The Effect of Newer Drugs on Health Spending: Do They Really Increase the Costs?
AbstractWe analyze the influence of technological progress on pharmaceuticals on rising health expenditures using US State level panel data. Improvements in medical technology are believed to be partly responsible for rapidly rising health expenditures. Even if the technological progress in medicine improves health outcomes and life quality, it can also increase the expenditure on health care. Our findings suggest that newer drugs increase the spending on prescription drugs since they are usually more expensive than their predecessors. However, they lower the demand for other types of medical services, which causes the total spending to decline. A one-year decrease in the average age of prescribed drugs causes per capita health expenditures to decrease by $31.92. The biggest decline occurs in spending on hospital and home health care due to newer drugs.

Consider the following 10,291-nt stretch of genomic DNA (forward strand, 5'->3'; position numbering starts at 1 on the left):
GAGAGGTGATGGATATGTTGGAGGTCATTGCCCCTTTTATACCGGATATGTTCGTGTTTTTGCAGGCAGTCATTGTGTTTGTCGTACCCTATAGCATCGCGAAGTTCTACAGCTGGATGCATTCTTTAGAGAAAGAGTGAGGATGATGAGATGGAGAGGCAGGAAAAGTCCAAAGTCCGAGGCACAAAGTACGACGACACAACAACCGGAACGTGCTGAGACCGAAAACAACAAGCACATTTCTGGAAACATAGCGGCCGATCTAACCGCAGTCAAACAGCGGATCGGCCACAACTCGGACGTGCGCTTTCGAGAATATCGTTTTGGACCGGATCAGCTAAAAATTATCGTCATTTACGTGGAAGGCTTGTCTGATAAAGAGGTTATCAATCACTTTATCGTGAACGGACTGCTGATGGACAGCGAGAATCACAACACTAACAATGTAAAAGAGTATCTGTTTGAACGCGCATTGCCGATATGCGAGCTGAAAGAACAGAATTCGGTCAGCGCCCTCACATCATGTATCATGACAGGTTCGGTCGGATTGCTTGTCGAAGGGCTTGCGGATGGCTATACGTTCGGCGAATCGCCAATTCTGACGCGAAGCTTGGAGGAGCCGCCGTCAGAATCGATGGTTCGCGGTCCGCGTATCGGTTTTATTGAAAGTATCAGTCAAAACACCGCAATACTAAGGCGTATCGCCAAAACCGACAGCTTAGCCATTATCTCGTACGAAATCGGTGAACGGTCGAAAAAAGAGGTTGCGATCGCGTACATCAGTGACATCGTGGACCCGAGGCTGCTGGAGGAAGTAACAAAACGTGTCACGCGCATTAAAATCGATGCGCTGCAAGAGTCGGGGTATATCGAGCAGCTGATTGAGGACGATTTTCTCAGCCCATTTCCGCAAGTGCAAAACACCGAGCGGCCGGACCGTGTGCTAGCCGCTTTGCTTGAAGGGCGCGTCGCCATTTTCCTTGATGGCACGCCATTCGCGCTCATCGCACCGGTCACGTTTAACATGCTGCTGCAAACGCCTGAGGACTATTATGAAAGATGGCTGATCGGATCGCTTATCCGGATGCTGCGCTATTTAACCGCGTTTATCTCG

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Bibliographic InfoPaper provided by University Library of Munich, Germany in its series MPRA Paper with number 6846.
Date of creation: Oct 2007
Date of revision:
Health care expenditure; pharmaceuticals; technology diffusion;
Other versions of this item:
- Abdülkad&idot;r C&idot;van & Bülent Köksal, 2010. "The effect of newer drugs on health spending: do they really increase the costs?," Health Economics, John Wiley & Sons, Ltd., vol. 19(5), pages 581-595.
- I11 - Health, Education, and Welfare - - Health - - - Analysis of Health Care Markets
- C23 - Mathematical and Quantitative Methods - - Single Equation Models; Single Variables - - - Models with Panel Data; Spatio-temporal Models
- I10 - Health, Education, and Welfare - - Health - - - General
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